I was shocked to say the least. Alan would have been in his middle 40s when he passed away. Being a swimmer in college, he had come to law school in great shape and had very healthy living habits.
Alan always stood out in the sea of social misfits that dominate law school. Although a sharp mind and one of the top students in my law school class, Alan was one of the most down to earth, easy going, and nicest people you could ever meet in law school. That combination was extremely rare. Alan had a background in journalism and had been involved in school politics. As I was editor of the law school newspaper and had been elected President of the Student Bar Association my final year of law school, we had a lot in common and he frequently came by my school office to talk about the latest goings on.
Thanks to the Internet, I was able to find Alan's obituary on-line, which reads in part below:
Mr. Alan David Hutchinson, 46, of Chicago, Ill., and formerly of Lebanon, died Wednesday, Sept. 10, 2008, at the family home in Lebanon.
Mr. Hutchinson was born on May 8, 1962, in Lebanon. He was the son of the late Robert Franklin Hutchinson and Eleanor Ruth (Miller) Hutchinson, who survives.The obituary, while detailing the successes of Alan's life, does not explain what happened to him to be cut down with so many years left. An Internet search though suggests the last few years of Alan's life were not so successful. There may have been financial problems associated with businesses Alan owned in Chicago. A complaint filed by the Illinois Bar disciplinary commission alleged he had a problem with meth that led Alan to get caught up in a sting by Chicago police. He was placed on probation by the Illinois bar for the incident and ordered to get extensive drug treatment. When Alan failed to comply with the probation conditions, the Illinois and Indiana bar suspended him from practicing law. That had to be upsetting to him. Alan's father, who died just a couple years earlier, had been a long time Boone County attorney and his grandfather had served as a Boone County judge.
He lived most of his life in Lebanon, where he graduated from Lebanon High School in 1980. While in high school he was Senior Class President and was active in Latin Club, serving as the State President. As an athlete, he was a swimmer and held several records. Also during high school he was a cub reporter for The Lebanon Reporter.
Mr. Hutchinson was the recipient of the Malpas and Rector scholarships and attended DePauw University. He graduated cum laude in 1984 and received a B.S. in Political Science and English Composition. While at DePauw he joined Phi Delta Theta Fraternity and served there as president for one year. He was also on the swim team in college and held several records. While a student he served on the college newspaper staff.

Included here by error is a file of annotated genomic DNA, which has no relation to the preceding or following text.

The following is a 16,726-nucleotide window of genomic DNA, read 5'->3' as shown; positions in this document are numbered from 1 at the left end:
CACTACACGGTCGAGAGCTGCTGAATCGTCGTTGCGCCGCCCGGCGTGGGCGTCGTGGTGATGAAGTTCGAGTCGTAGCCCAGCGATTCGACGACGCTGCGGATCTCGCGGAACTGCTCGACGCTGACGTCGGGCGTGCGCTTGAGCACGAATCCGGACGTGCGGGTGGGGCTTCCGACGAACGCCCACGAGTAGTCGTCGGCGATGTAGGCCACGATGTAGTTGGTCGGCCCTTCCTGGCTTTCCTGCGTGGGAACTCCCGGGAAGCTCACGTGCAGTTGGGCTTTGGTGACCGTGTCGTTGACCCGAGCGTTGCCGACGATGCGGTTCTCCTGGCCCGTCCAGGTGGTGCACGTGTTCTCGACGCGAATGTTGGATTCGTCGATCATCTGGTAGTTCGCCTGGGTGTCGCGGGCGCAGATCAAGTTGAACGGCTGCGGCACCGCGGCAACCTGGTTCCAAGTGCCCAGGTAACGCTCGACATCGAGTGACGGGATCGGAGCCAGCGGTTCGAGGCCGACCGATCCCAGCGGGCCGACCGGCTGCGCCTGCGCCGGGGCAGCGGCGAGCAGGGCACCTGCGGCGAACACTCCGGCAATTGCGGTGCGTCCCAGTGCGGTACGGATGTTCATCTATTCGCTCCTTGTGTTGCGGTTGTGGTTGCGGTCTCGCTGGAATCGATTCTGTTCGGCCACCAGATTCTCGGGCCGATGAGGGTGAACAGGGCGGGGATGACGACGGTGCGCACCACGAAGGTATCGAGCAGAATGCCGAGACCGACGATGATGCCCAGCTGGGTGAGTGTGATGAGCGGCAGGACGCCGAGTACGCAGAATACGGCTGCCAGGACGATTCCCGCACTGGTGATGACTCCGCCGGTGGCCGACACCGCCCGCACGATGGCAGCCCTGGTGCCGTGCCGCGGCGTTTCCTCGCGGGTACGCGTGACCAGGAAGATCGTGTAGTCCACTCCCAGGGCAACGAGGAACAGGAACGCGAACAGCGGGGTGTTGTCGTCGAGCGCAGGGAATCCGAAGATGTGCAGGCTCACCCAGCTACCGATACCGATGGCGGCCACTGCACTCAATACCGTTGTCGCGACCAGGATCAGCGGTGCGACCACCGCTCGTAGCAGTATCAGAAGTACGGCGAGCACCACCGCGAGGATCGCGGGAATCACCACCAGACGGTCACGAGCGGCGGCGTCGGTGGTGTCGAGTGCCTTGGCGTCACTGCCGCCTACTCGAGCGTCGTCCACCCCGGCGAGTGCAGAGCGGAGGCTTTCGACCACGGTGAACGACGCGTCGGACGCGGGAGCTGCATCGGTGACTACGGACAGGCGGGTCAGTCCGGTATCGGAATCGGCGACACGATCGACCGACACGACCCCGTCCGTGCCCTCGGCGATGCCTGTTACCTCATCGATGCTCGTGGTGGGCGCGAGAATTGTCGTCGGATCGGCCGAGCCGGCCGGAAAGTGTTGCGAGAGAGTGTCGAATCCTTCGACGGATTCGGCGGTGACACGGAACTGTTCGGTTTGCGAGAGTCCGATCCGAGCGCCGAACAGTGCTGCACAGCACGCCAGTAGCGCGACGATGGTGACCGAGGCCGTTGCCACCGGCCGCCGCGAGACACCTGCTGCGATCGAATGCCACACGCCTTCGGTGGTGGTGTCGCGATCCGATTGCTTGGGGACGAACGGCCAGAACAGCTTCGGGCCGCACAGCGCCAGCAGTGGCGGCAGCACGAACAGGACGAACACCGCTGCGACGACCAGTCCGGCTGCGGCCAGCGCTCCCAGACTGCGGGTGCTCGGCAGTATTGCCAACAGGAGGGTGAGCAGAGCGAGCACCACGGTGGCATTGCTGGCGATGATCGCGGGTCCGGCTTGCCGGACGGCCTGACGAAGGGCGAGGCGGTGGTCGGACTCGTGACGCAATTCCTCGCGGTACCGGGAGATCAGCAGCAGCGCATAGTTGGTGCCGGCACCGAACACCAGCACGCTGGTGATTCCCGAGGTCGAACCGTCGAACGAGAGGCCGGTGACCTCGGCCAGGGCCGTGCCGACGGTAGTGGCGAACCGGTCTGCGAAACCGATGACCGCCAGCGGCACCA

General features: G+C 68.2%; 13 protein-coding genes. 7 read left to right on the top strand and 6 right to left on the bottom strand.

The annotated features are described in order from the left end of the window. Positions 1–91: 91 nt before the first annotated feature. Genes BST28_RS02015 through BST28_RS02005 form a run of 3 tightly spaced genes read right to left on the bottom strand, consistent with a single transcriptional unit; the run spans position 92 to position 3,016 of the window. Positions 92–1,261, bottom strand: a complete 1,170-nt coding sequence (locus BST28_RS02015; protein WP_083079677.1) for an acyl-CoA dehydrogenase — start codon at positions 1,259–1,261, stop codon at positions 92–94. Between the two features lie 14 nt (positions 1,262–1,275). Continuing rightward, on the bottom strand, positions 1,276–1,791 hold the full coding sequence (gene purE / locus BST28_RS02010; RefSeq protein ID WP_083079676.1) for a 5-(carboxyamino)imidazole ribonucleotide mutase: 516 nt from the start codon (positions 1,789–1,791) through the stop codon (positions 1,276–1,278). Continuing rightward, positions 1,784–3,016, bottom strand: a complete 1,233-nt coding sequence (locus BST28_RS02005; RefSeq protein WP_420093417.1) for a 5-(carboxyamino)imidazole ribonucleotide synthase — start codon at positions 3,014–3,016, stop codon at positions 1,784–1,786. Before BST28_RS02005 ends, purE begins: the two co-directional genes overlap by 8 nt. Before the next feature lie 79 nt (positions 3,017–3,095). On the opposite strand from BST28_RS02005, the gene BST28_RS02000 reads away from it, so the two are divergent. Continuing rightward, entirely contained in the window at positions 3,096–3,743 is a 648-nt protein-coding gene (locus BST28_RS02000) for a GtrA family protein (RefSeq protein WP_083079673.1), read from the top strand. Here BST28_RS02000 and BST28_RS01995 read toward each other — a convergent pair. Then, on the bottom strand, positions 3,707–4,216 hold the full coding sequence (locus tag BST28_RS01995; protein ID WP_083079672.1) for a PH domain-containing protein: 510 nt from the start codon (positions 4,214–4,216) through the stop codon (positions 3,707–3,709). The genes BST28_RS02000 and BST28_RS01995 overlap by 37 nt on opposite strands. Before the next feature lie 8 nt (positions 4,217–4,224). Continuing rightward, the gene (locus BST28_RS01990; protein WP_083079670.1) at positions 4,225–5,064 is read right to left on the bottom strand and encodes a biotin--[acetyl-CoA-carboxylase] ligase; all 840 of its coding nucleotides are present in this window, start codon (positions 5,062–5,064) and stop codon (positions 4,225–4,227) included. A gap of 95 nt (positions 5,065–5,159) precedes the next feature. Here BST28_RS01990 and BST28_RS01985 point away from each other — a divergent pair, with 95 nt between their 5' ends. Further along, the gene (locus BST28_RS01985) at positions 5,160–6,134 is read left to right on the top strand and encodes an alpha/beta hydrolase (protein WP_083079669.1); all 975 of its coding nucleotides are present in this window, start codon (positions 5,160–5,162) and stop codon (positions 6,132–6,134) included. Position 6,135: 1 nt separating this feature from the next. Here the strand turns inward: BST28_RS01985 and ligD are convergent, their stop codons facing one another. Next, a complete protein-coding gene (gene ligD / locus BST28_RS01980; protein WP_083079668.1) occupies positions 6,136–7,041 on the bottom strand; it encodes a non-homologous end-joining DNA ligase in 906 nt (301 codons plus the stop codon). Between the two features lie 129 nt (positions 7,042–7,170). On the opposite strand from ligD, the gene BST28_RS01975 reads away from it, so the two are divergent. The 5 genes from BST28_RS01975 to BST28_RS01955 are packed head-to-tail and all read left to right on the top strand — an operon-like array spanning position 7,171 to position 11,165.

After graduating from DePauw, Mr. Hutchinson went on to study law at Indiana University, graduating in 1987. While a law student he worked on the professional magazine, Law Review. He was also a member of the Order of Barristers, Moot Court Society and represented the school in appellate advocacy competitions. Following graduation from law school, he went on to become an associate in the Lebanon law firm of Parr Richey Obremskey and Morton until February 1998. He then moved to Chicago, where he was in private practice and served clients in Illinois and Indiana through the time of his death.
In law school, I had not known Alan to take drugs. I do not recall him even going to a bar with his law school classmates to have a drink, which in my class was a frequent occurrence. If you were to ask who in my law school class would end up with a drug problem, the list would have been pretty long - but the health-conscious, former athlete, clean-cut Alan Hutchinson certainly would not have been on the list. While I'm not sure what took Alan's life, it is clear that something in this enormously talented man's life had gone very wrong. It is a shame. Alan was a great guy who deserved a better fate in life. RIP, Alan Hutchinson.
That really sucks, man. Sorry about your friend.
Ours is not a happy profession. Learn to make enduring hardwood furniture and open a small gallery. You'll be much happier.
Thanks, Cato. When something like this happens you start searching the memory bank, looking for a character flaw or some sort of bad behavior that might portend what the events of the last few years of the person's life. That way you can rationalize that it couldn't have happened to you. But frankly I'm at a loss because for three years of law school I never saw anything but a rock solid, psychologically sound indivdual who I would have guessed could have handle anything life threw him.
Paul, I'm sorry for your loss.
On a lighter note, did you read this article? I found it via the ILB:
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